Crescent City Memory--The End

Margaret Haughery, one of the city's earliest woman philanthropists, is now remembered through her statue on Camp Street near the approach to the Crescent City Connection. This business card reminds us that Margaret's wealth came from a successful bakery enterprise and the photograph allows us to remember her on a more personal level. [Rare Vertical File: Business Cards; Louisiana Photograph Collection. Portrait Collection]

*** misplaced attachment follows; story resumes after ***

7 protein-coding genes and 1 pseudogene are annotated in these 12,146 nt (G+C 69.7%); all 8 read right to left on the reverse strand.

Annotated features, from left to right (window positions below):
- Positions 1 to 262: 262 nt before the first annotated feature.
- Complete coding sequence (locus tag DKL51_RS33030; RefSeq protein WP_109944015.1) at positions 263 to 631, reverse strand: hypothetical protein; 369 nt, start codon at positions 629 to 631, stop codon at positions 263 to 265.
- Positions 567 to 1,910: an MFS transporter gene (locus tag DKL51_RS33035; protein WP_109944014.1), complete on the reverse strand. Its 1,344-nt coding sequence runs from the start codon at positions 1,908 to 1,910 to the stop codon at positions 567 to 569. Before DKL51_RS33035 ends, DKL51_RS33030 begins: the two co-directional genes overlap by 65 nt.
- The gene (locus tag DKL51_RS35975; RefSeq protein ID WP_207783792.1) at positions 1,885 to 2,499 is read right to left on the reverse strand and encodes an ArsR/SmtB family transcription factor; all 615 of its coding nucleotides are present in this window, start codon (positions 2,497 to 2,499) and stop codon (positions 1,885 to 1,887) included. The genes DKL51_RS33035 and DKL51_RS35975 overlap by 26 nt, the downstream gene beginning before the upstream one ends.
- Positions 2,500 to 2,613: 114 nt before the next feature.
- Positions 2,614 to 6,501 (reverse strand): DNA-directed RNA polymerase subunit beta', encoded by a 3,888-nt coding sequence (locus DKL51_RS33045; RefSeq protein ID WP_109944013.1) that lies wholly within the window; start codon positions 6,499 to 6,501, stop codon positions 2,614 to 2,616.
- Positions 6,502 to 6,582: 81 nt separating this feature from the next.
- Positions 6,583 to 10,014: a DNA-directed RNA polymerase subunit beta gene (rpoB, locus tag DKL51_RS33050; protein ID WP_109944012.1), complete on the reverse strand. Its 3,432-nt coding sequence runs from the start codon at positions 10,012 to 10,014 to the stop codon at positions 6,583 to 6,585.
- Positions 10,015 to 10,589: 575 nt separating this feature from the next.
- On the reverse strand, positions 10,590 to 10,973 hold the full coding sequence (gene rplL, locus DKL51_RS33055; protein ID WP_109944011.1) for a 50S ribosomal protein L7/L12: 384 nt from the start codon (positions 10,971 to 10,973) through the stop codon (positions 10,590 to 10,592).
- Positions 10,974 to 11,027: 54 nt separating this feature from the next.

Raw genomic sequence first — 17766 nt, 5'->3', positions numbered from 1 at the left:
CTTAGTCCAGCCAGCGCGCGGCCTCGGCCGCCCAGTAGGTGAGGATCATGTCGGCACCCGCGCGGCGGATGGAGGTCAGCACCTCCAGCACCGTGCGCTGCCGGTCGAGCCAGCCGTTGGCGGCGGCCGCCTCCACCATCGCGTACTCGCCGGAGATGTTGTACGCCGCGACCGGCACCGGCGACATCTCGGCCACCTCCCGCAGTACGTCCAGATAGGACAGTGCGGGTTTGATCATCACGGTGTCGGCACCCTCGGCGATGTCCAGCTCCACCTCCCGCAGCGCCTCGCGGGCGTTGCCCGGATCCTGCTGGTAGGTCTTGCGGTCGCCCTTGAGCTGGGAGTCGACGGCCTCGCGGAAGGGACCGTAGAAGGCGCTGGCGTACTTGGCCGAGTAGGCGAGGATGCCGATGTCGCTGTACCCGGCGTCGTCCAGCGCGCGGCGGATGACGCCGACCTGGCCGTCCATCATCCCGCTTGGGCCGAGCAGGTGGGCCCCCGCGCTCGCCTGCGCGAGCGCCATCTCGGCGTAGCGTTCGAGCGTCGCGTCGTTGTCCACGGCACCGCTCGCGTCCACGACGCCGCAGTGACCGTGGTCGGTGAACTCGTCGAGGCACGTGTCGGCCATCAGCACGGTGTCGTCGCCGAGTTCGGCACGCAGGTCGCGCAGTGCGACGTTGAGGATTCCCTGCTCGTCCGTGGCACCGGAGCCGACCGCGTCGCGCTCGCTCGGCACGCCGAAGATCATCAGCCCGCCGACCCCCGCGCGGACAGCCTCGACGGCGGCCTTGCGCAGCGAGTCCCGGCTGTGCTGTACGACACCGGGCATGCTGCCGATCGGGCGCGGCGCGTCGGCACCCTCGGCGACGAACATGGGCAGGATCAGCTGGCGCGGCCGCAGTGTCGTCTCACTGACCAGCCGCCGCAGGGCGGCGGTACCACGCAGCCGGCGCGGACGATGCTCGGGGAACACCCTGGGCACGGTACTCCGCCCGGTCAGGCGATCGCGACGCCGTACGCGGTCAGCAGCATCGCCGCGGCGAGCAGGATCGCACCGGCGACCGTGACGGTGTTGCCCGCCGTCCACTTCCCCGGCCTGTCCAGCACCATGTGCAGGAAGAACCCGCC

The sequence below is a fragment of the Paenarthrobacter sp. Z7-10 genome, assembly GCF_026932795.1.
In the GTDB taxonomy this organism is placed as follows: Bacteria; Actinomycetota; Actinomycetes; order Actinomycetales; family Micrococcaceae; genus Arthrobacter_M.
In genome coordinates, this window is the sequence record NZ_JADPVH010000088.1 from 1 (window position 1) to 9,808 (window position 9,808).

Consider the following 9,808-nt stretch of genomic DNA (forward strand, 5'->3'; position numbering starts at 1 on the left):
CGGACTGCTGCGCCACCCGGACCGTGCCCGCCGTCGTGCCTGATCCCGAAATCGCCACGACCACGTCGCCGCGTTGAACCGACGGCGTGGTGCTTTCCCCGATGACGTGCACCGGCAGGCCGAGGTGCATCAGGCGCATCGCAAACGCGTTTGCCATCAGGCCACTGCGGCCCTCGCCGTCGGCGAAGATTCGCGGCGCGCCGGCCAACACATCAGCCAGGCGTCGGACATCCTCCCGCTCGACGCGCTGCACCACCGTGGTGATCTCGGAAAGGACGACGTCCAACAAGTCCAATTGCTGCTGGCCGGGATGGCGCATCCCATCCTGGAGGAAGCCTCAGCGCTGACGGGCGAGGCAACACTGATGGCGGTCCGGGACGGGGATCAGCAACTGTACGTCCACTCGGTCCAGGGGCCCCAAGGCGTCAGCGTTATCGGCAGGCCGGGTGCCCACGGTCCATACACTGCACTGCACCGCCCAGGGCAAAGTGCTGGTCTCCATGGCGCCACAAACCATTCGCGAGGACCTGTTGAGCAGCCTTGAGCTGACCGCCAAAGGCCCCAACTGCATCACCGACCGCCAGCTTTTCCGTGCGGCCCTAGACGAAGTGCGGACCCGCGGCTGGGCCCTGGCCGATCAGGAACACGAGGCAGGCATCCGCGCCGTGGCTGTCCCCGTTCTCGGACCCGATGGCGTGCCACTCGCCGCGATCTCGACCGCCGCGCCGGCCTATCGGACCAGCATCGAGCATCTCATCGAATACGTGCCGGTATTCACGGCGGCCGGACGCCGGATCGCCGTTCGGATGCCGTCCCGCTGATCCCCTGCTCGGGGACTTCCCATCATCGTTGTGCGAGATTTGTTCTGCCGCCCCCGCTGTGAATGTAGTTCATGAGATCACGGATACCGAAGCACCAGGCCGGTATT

This postcard, dated 1908, provides us with a remarkable reminder of the magnificent St. Louis Hotel on St. Louis between Royal and Chartres Streets in the Vieux Carre. Site of many slave auctions in the years before the Civil War, the structure later served as Louisiana's state capitol during the Reconstruction era. It was demolished in 1917 but a portion of the designers of the present-day Royal Orleans Hotel were able to use a portion of the old colonnade in the new facility. The open space in front of the hotel reminds us that an entire square of ancient buildings was demolished to allow for construction of the Civil Courts Building, more familiar to many of us as the Wildlife and Fisheries Building, which is now being renovated for use by the Louisiana Supreme Court. [Louisiana Postcard Collection: Hotels] The New Orleans jazz tradition has its origins in a wide variety of musical styles. Some observers have credited the Eighth Mexican Cavalry Band with being one of the single most important influences on the development of the new sound. This program for the group's performance at the 1884 Cotton Centennial Exposition identifies the music that they played for the local audience. [Rare Vertical File: Programs--Concerts]